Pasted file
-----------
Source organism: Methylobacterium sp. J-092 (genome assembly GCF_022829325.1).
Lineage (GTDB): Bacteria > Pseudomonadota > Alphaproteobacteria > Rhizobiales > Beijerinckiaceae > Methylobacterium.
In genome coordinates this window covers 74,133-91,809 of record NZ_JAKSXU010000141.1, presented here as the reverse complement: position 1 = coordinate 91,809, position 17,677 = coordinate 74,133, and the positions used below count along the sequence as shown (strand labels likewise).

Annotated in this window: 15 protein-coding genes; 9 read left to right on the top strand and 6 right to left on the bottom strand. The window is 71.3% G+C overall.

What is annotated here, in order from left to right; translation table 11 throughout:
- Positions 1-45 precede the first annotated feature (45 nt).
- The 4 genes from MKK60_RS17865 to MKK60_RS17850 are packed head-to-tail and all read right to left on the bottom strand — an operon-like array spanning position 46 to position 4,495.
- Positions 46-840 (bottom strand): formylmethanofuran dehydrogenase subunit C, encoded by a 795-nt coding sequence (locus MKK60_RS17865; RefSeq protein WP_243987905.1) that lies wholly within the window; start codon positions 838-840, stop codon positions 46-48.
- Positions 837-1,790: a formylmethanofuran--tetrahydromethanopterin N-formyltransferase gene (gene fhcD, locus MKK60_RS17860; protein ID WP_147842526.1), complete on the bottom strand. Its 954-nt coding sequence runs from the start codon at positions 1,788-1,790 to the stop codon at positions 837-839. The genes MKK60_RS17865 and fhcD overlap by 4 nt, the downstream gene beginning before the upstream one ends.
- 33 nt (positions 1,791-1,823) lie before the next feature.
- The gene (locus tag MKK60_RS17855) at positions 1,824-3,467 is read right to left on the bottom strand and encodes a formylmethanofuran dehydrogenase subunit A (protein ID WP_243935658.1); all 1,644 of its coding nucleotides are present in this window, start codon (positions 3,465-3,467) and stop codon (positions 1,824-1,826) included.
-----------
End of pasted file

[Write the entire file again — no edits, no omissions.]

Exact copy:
Source organism: Methylobacterium sp. J-092 (genome assembly GCF_022829325.1).
Lineage (GTDB): Bacteria > Pseudomonadota > Alphaproteobacteria > Rhizobiales > Beijerinckiaceae > Methylobacterium.
In genome coordinates this window covers 74,133-91,809 of record NZ_JAKSXU010000141.1, presented here as the reverse complement: position 1 = coordinate 91,809, position 17,677 = coordinate 74,133, and the positions used below count along the sequence as shown (strand labels likewise).

Annotated in this window: 15 protein-coding genes; 9 read left to right on the top strand and 6 right to left on the bottom strand. The window is 71.3% G+C overall.

What is annotated here, in order from left to right; translation table 11 throughout:
- Positions 1-45 precede the first annotated feature (45 nt).
- The 4 genes from MKK60_RS17865 to MKK60_RS17850 are packed head-to-tail and all read right to left on the bottom strand — an operon-like array spanning position 46 to position 4,495.
- Positions 46-840 (bottom strand): formylmethanofuran dehydrogenase subunit C, encoded by a 795-nt coding sequence (locus MKK60_RS17865; RefSeq protein WP_243987905.1) that lies wholly within the window; start codon positions 838-840, stop codon positions 46-48.
- Positions 837-1,790: a formylmethanofuran--tetrahydromethanopterin N-formyltransferase gene (gene fhcD, locus MKK60_RS17860; protein ID WP_147842526.1), complete on the bottom strand. Its 954-nt coding sequence runs from the start codon at positions 1,788-1,790 to the stop codon at positions 837-839. The genes MKK60_RS17865 and fhcD overlap by 4 nt, the downstream gene beginning before the upstream one ends.
- 33 nt (positions 1,791-1,823) lie before the next feature.
- The gene (locus tag MKK60_RS17855) at positions 1,824-3,467 is read right to left on the bottom strand and encodes a formylmethanofuran dehydrogenase subunit A (protein ID WP_243935658.1); all 1,644 of its coding nucleotides are present in this window, start codon (positions 3,465-3,467) and stop codon (positions 1,824-1,826) included.